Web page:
Introduction, Part 1 to the Life & Works of
Lord Byron's whole biography is a moral tale. While Byron was born an aristocrat, he led the life of a vagabond. He was a genius subject only to his own ruling passions. He was born with a malformation of one foot, which left him with a life long limp. Notwithstanding, he grew up to be a dark and handsome man; the women liked Byron and he liked the women; his sexual exploits are legend. Byron spent a significant part of his adult life on the continent, making his first trip in 1809 with his school chum, John Hobhouse. Hobhouse returned to England leaving Byron to go on to Greece by himself. During this eastern trip Byron wrote the first two cantos of Childe Harold, which tells the story of his tour. On his return to England, he arranged for its publication and it "took the town by storm; seven editions were sold in a month." Byron then tried to settle down into a regular aristocratic life, even to the point of getting himself married (it lasted but a few months); but, for Byron, none of it worked very well. By 1821, Byron was permanently living in Italy where he became part of a romantic literary circle, one of whom was Shelley. Byron was to get himself caught up with the war between the Greeks and the Turks, and, in 1824, Byron embarked for Greece. Shortly, thereafter, at the age of 36, he died.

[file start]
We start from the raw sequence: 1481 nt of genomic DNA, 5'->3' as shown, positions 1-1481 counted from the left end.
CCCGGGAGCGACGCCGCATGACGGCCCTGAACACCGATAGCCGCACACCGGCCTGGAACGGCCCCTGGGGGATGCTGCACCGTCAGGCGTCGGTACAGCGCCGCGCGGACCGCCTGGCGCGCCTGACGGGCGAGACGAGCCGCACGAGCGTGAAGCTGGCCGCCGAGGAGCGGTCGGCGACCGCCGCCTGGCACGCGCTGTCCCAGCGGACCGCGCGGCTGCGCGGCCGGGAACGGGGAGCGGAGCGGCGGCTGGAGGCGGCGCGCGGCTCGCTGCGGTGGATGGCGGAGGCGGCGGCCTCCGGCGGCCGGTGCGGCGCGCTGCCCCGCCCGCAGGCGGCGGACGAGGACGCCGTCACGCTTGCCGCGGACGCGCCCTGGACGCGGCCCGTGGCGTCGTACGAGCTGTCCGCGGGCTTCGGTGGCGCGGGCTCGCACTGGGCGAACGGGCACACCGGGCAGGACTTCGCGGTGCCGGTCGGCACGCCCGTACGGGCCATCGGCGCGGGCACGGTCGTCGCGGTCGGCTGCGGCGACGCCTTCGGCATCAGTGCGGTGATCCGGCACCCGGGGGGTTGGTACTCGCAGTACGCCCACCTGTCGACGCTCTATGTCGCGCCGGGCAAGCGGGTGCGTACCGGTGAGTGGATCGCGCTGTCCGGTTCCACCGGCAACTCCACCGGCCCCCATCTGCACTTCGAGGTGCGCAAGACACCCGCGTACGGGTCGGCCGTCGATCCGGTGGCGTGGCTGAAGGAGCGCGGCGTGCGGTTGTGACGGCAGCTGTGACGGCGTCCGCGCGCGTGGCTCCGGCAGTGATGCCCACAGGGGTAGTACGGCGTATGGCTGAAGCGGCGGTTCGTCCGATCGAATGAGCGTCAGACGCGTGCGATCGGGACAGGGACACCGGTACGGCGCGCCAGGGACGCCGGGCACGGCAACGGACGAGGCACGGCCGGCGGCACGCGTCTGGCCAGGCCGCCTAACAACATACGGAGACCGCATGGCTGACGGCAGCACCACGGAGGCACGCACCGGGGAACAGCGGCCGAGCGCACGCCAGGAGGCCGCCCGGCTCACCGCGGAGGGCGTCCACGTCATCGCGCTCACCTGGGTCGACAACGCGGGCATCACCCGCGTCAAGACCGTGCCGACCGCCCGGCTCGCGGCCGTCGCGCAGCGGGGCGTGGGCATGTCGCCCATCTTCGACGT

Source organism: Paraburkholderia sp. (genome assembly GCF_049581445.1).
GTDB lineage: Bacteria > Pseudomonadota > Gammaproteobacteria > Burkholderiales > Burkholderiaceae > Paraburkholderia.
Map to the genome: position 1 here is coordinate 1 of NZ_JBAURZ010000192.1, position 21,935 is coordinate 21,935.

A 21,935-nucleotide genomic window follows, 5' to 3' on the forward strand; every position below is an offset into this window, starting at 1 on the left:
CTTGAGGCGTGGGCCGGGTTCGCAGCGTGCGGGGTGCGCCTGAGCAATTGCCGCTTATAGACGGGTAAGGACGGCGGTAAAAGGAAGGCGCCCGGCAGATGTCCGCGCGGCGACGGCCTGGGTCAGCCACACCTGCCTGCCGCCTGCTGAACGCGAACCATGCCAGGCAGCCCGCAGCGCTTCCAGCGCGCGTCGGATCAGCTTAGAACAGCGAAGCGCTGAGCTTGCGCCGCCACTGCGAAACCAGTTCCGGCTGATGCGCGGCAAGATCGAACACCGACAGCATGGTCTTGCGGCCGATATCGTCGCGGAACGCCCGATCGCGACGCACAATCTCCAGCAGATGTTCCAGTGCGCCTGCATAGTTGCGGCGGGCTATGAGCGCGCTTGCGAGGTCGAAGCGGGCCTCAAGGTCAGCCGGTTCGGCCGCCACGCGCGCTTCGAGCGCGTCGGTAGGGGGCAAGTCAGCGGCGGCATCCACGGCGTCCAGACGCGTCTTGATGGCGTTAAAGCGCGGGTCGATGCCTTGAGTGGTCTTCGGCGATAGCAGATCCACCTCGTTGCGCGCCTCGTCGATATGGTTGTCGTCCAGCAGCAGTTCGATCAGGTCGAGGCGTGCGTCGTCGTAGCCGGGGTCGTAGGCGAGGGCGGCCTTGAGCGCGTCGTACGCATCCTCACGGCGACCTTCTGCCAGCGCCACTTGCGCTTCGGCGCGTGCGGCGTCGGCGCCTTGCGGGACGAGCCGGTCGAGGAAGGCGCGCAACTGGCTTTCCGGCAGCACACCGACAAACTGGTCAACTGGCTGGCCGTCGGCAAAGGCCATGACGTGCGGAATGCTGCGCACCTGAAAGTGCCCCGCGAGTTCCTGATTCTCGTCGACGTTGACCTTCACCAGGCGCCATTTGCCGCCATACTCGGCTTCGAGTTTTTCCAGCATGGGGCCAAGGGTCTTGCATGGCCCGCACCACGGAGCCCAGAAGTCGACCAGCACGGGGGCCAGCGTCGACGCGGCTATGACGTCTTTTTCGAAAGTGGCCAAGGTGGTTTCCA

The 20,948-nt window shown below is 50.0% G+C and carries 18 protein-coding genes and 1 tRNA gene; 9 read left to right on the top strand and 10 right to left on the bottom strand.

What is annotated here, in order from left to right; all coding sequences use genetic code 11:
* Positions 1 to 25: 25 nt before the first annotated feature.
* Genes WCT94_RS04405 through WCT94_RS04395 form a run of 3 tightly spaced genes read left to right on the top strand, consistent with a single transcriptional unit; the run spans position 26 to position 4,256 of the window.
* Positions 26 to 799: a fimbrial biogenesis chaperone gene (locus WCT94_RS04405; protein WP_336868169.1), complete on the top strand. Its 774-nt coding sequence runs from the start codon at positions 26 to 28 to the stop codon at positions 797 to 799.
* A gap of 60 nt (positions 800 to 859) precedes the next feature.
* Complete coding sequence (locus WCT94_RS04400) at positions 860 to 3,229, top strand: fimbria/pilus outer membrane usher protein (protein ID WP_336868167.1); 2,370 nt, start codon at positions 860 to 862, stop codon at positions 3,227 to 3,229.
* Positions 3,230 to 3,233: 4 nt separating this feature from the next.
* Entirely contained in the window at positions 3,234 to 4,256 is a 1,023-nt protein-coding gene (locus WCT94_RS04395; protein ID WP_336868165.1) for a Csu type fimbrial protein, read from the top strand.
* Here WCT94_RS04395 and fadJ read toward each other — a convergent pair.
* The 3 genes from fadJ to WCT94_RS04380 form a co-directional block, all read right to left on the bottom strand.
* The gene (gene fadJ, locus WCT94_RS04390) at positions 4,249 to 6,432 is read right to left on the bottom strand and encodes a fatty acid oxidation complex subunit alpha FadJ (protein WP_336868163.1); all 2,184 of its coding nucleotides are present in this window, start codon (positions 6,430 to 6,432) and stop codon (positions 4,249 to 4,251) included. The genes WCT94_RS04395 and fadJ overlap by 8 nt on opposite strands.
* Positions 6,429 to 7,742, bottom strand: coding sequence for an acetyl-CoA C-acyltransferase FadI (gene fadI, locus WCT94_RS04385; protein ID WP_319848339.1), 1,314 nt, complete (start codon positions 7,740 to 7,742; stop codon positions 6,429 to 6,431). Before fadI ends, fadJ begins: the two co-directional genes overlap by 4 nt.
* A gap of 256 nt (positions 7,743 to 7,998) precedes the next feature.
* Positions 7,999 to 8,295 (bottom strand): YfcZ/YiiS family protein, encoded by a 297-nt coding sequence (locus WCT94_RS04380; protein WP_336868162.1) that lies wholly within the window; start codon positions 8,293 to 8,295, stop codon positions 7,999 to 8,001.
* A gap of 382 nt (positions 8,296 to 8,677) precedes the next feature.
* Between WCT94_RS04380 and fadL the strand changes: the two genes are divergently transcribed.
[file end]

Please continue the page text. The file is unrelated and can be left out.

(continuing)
Byron became an idol of the romantic movement, a symbol of the heady times that extended from the 1790s to the 1830s. He represented one extreme of these highly political times.3 A model has been made of him, "The Byronic Hero": brave, proud, masterful with a general contempt for his fellows.4
Or, GO TO
TABLE OF CONTENTS.